PPL maintains 35,000 miles of overhead distribution lines across its system, delivering power to customers. The electric delivery system includes roughly 900,000 utility poles that carry conductors, crossarms, insulators, transformers, circuit breakers, lightning arrestors, and other equipment. The condition of each piece of equipment contributes to power reliability. We are adding more lightning arrestors to the delivery system to reduce the impact of adverse weather on electric reliability.
Additionally, PPL delivers power along 6,500 miles of underground lines, mainly in cities. These lines run through hundreds of manholes and underground vaults, which are inspected periodically each year. We test and cure about 75 miles of underground primary cable each year, and we installed 136 miles of new underground cable last year.
Inspections of distribution lines and poles are done periodically based on a schedule and circuit performance to identify equipment problems that may affect system performance or service to customers. Overhead line inspections identify the weak links in the system so that damaged or deteriorated equipment can be repaired or replaced. Some of these inspections are done with infrared cameras to identify problems before an outage occurs. This program is referred to as our thermography inspections, which are performed on about 6,000 miles of distribution circuit each year.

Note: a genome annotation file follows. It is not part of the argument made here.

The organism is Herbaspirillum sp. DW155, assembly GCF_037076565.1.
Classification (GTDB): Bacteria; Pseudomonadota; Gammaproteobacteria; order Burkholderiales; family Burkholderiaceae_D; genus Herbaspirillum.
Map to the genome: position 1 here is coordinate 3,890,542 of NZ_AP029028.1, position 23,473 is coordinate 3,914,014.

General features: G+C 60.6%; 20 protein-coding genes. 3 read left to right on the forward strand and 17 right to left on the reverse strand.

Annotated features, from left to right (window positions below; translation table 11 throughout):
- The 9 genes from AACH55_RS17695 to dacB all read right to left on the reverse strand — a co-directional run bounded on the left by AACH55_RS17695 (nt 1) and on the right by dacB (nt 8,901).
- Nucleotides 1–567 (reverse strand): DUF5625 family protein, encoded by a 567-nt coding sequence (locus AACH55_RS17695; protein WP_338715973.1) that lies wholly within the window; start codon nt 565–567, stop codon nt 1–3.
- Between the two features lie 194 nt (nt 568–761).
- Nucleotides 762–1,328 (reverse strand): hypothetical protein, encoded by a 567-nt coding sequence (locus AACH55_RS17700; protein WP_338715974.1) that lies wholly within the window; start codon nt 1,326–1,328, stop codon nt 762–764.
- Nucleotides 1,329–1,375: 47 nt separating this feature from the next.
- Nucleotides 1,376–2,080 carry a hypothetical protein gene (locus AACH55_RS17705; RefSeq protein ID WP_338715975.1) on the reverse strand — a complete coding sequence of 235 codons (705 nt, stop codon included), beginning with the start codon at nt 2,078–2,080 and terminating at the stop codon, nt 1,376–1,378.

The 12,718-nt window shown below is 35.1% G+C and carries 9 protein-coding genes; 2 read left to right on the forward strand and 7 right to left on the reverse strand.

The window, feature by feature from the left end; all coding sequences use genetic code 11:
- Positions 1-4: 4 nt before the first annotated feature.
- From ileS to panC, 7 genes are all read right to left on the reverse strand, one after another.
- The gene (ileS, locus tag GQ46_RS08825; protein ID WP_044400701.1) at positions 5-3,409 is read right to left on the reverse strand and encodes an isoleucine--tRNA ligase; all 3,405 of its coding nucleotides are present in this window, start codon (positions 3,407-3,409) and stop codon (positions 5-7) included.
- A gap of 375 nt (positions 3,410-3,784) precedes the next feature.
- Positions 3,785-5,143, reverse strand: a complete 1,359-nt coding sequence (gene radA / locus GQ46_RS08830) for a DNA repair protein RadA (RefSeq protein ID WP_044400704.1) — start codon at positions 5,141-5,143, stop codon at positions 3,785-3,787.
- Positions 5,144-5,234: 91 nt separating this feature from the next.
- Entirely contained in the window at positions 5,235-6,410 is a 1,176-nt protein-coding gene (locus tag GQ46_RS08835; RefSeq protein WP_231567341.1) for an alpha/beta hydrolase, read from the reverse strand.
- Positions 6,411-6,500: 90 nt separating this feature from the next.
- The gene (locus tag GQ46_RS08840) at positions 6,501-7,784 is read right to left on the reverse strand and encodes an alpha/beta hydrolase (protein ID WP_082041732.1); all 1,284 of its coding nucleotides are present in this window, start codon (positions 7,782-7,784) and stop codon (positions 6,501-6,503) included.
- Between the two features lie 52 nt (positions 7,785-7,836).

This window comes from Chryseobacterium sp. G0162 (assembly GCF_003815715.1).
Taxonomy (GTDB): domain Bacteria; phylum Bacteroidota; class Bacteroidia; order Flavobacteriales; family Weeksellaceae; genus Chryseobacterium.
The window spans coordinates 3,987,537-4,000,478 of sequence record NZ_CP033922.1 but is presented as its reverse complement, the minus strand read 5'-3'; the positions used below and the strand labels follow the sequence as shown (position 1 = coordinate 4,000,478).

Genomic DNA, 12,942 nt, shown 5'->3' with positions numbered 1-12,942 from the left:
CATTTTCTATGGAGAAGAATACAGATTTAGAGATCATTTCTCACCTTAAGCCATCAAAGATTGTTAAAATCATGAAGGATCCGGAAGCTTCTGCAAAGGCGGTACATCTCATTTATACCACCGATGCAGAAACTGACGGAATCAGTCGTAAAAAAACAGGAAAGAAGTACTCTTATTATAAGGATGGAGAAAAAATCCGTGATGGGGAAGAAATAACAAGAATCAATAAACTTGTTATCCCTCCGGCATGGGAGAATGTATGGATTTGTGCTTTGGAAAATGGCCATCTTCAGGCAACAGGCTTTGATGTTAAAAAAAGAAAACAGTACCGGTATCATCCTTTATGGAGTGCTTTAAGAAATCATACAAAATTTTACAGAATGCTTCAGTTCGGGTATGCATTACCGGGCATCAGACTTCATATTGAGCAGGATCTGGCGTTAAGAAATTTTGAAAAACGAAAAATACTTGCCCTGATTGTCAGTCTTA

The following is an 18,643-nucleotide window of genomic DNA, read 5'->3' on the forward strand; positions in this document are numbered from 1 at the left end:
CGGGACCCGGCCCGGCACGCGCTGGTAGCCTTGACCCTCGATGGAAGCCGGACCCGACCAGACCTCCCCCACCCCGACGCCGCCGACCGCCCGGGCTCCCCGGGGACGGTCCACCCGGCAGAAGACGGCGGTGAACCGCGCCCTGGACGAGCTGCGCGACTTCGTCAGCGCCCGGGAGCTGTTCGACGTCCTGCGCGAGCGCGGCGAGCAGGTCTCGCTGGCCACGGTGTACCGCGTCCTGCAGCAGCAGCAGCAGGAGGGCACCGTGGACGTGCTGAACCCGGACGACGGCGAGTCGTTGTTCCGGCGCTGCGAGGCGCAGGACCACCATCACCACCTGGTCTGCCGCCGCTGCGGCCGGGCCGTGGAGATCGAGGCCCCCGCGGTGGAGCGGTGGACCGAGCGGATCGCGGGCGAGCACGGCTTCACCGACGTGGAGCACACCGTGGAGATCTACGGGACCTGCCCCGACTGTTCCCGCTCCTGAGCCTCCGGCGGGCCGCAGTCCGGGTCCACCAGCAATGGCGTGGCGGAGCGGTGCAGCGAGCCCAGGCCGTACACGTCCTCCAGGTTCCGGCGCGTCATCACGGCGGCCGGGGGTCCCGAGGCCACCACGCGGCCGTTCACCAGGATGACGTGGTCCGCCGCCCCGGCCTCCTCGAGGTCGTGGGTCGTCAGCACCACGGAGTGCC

PPL Electric Utilities operates nearly 400 substations. At regional substations, a battery of maintenance tests is performed each year on bulk power transformers and other equipment to ensure ongoing reliable operations. These tests are the only way to evaluate equipment condition. There are about 750 super-sized circuit breakers at our substations, too. These are essential to keeping the power flowing. Substation mechanics inspected and maintain them regularly.
Substation maintenance programs include inspections, condition testing and overhauls of equipment, such as power transformers, circuit breakers, disconnects, power cables, and security equipment. Some equipment is maintained on a schedule basis; other equipment is condition monitored. These two methods help ensure that maintenance work is performed in a timely manner. In addition to time and condition-based maintenance, thermo-graphic inspections help to ensure that substation equipment does not operate at elevated temperature levels for an extended period of time, which could lead to premature failures.
Upgrades and replacements for optimum reliability
Each year, several million dollars are set aside for specific reliability improvements on local distribution circuits that experience a higher than average number of power outages or outages with generally longer duration. Engineers regularly review performance of all distribution circuits and identify solutions like additional fuses, more lightning arrestors or installation of automated devices to provide better performance. In some cases, circuits are re-designed to improve reliability for customers.
In addition, in 2011 and 2012, PPL Electric Utilities plans to install or replace fault indicators at 3,100 locations on the distribution system. The strategically placed fault indicators will alert emergency responders to cases of trouble so we can quickly identify the location of faulted equipment, reducing outage time, and improving customer service.